Calendar An icon of a desk calendar. Cancel An icon of a circle with a diagonal line across. Caret An icon of a block arrow pointing to the right. Email An icon of a paper envelope. Facebook An icon of the Facebook "f" mark. Google An icon of the Google "G" mark. Linked In An icon of the Linked In "in" mark. Logout An icon representing logout. Profile An icon that resembles human head and shoulders. Telephone An icon of a traditional telephone receiver. Tick An icon of a tick mark. Is Public An icon of a human eye and eyelashes. Is Not Public An icon of a human eye and eyelashes with a diagonal line through it. Pause Icon A two-lined pause icon for stopping interactions. Quote Mark A opening quote mark. Quote Mark A closing quote mark. Arrow An icon of an arrow. Folder An icon of a paper folder. Breaking An icon of an exclamation mark on a circular background. Camera An icon of a digital camera. Caret An icon of a caret arrow. Clock An icon of a clock face. Close An icon of the an X shape. Close Icon An icon used to represent where to interact to collapse or dismiss a component Comment An icon of a speech bubble. Comments An icon of a speech bubble, denoting user comments. Comments An icon of a speech bubble, denoting user comments. Ellipsis An icon of 3 horizontal dots. Envelope An icon of a paper envelope. Facebook An icon of a facebook f logo. Camera An icon of a digital camera. Home An icon of a house. Instagram An icon of the Instagram logo. LinkedIn An icon of the LinkedIn logo. Magnifying Glass An icon of a magnifying glass. Search Icon A magnifying glass icon that is used to represent the function of searching. Menu An icon of 3 horizontal lines. Hamburger Menu Icon An icon used to represent a collapsed menu. Next An icon of an arrow pointing to the right. Notice An explanation mark centred inside a circle. Previous An icon of an arrow pointing to the left. Rating An icon of a star. Tag An icon of a tag. Twitter An icon of the Twitter logo. Video Camera An icon of a video camera shape. Speech Bubble Icon A icon displaying a speech bubble WhatsApp An icon of the WhatsApp logo. Information An icon of an information logo. Plus A mathematical 'plus' symbol. Duration An icon indicating Time. Success Tick An icon of a green tick. Success Tick Timeout An icon of a greyed out success tick. Loading Spinner An icon of a loading spinner. Facebook Messenger An icon of the facebook messenger app logo. Facebook An icon of a facebook f logo. Facebook Messenger An icon of the Twitter app logo. LinkedIn An icon of the LinkedIn logo. WhatsApp Messenger An icon of the Whatsapp messenger app logo. Email An icon of an mail envelope. Copy link A decentered black square over a white square.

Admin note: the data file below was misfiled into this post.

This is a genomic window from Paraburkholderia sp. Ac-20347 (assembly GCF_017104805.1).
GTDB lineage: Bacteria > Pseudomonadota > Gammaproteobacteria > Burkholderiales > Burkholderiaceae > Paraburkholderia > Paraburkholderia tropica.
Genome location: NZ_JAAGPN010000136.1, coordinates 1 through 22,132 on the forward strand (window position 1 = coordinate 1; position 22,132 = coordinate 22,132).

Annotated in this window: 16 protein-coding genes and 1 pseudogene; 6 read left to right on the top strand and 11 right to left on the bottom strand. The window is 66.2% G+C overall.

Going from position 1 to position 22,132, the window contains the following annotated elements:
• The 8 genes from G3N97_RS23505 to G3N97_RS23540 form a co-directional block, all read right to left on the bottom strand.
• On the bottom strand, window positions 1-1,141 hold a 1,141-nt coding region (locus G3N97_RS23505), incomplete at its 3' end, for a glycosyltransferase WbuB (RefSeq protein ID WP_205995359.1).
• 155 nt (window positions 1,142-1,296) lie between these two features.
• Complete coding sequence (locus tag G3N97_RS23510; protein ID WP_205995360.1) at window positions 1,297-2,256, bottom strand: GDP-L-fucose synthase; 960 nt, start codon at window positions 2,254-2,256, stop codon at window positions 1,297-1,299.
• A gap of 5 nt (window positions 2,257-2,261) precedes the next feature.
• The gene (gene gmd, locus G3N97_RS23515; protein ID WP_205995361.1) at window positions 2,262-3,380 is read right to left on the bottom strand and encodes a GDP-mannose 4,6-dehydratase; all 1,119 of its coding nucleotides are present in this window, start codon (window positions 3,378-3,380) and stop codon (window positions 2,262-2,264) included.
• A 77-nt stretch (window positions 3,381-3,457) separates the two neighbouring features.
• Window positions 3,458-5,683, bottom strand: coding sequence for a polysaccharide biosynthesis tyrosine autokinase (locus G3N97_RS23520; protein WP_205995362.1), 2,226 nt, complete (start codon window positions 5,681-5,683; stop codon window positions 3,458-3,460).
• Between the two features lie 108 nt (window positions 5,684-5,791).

Remembering the lost shops of Dundee’s iconic Keiller Centre

The Keiller Centre has stood for over four decades in the heart of Dundee city centre.

The Keiller Centre was Dundee’s go-to shopping mall in its heyday.

The choc-a-block maze rose from the rubble of a confectionary empire.

It took its name from the famous family whose factory stood before it and the centre housed many shops and attracted crowds of punters.

The Keiller Centre was the go-to shopping mall in the 70s and 80s.

Situated between Albert Square, Commercial Street and the High Street, the centre first opened in November 1979 and became a truly iconic shopping destination.

History of the building

The original Keiller factory on Albert Square was one of the largest in Scotland.

The seating area at the Keiller Centre in 1983.

It had first opened in 1870 but the firm – wholesale confectioners, fruit preservers, and cocoa and chocolate makers – revamped the premises, kitting it out with costly modern machinery for the production of Keiller’s cocoa and chocolate.

In 1900, a massive blaze broke out in the chocolate department which forced workers to leap from windows as 100-foot flames shot up into the sky.

The famous sweetie shop with the Best Wishes card shop in the background in 1984.

The almighty inferno – ignited by an exploding fridge – ripped through the premises on Albert Square, causing the equivalent of £6 million worth of damage in today’s money and throwing 600 people out of work.